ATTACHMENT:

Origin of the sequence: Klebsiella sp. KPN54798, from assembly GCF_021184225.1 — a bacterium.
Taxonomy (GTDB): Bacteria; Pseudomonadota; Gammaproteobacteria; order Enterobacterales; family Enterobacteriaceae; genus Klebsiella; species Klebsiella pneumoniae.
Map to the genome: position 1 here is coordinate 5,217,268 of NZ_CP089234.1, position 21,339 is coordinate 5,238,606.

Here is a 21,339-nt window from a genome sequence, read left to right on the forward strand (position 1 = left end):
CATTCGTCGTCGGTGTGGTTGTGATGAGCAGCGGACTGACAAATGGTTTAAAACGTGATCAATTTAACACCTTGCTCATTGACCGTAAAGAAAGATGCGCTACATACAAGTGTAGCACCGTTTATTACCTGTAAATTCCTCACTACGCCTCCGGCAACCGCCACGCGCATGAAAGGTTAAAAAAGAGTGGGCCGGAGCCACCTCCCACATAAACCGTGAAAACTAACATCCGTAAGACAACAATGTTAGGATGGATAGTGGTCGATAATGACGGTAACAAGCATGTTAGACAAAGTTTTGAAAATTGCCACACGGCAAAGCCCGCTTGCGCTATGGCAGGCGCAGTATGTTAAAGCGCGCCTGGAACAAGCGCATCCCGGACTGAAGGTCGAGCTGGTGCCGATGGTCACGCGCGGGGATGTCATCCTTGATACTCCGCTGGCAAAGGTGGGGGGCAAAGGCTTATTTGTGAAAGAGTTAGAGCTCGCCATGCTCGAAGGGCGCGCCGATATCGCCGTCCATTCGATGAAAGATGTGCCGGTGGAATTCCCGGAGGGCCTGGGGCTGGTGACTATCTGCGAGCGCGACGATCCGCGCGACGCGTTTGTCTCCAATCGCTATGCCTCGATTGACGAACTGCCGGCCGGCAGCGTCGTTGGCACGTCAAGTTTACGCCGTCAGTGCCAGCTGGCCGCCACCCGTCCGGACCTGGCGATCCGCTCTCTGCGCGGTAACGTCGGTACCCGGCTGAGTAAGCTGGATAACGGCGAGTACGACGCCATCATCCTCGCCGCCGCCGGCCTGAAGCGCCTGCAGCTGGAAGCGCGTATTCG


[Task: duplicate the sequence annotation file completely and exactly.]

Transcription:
Origin of the sequence: Klebsiella sp. KPN54798, from assembly GCF_021184225.1 — a bacterium.
Taxonomy (GTDB): Bacteria; Pseudomonadota; Gammaproteobacteria; order Enterobacterales; family Enterobacteriaceae; genus Klebsiella; species Klebsiella pneumoniae.
Map to the genome: position 1 here is coordinate 5,217,268 of NZ_CP089234.1, position 21,339 is coordinate 5,238,606.

Here is a 21,339-nt window from a genome sequence, read left to right on the forward strand (position 1 = left end):
CATTCGTCGTCGGTGTGGTTGTGATGAGCAGCGGACTGACAAATGGTTTAAAACGTGATCAATTTAACACCTTGCTCATTGACCGTAAAGAAAGATGCGCTACATACAAGTGTAGCACCGTTTATTACCTGTAAATTCCTCACTACGCCTCCGGCAACCGCCACGCGCATGAAAGGTTAAAAAAGAGTGGGCCGGAGCCACCTCCCACATAAACCGTGAAAACTAACATCCGTAAGACAACAATGTTAGGATGGATAGTGGTCGATAATGACGGTAACAAGCATGTTAGACAAAGTTTTGAAAATTGCCACACGGCAAAGCCCGCTTGCGCTATGGCAGGCGCAGTATGTTAAAGCGCGCCTGGAACAAGCGCATCCCGGACTGAAGGTCGAGCTGGTGCCGATGGTCACGCGCGGGGATGTCATCCTTGATACTCCGCTGGCAAAGGTGGGGGGCAAAGGCTTATTTGTGAAAGAGTTAGAGCTCGCCATGCTCGAAGGGCGCGCCGATATCGCCGTCCATTCGATGAAAGATGTGCCGGTGGAATTCCCGGAGGGCCTGGGGCTGGTGACTATCTGCGAGCGCGACGATCCGCGCGACGCGTTTGTCTCCAATCGCTATGCCTCGATTGACGAACTGCCGGCCGGCAGCGTCGTTGGCACGTCAAGTTTACGCCGTCAGTGCCAGCTGGCCGCCACCCGTCCGGACCTGGCGATCCGCTCTCTGCGCGGTAACGTCGGTACCCGGCTGAGTAAGCTGGATAACGGCGAGTACGACGCCATCATCCTCGCCGCCGCCGGCCTGAAGCGCCTGCAGCTGGAAGCGCGTATTCG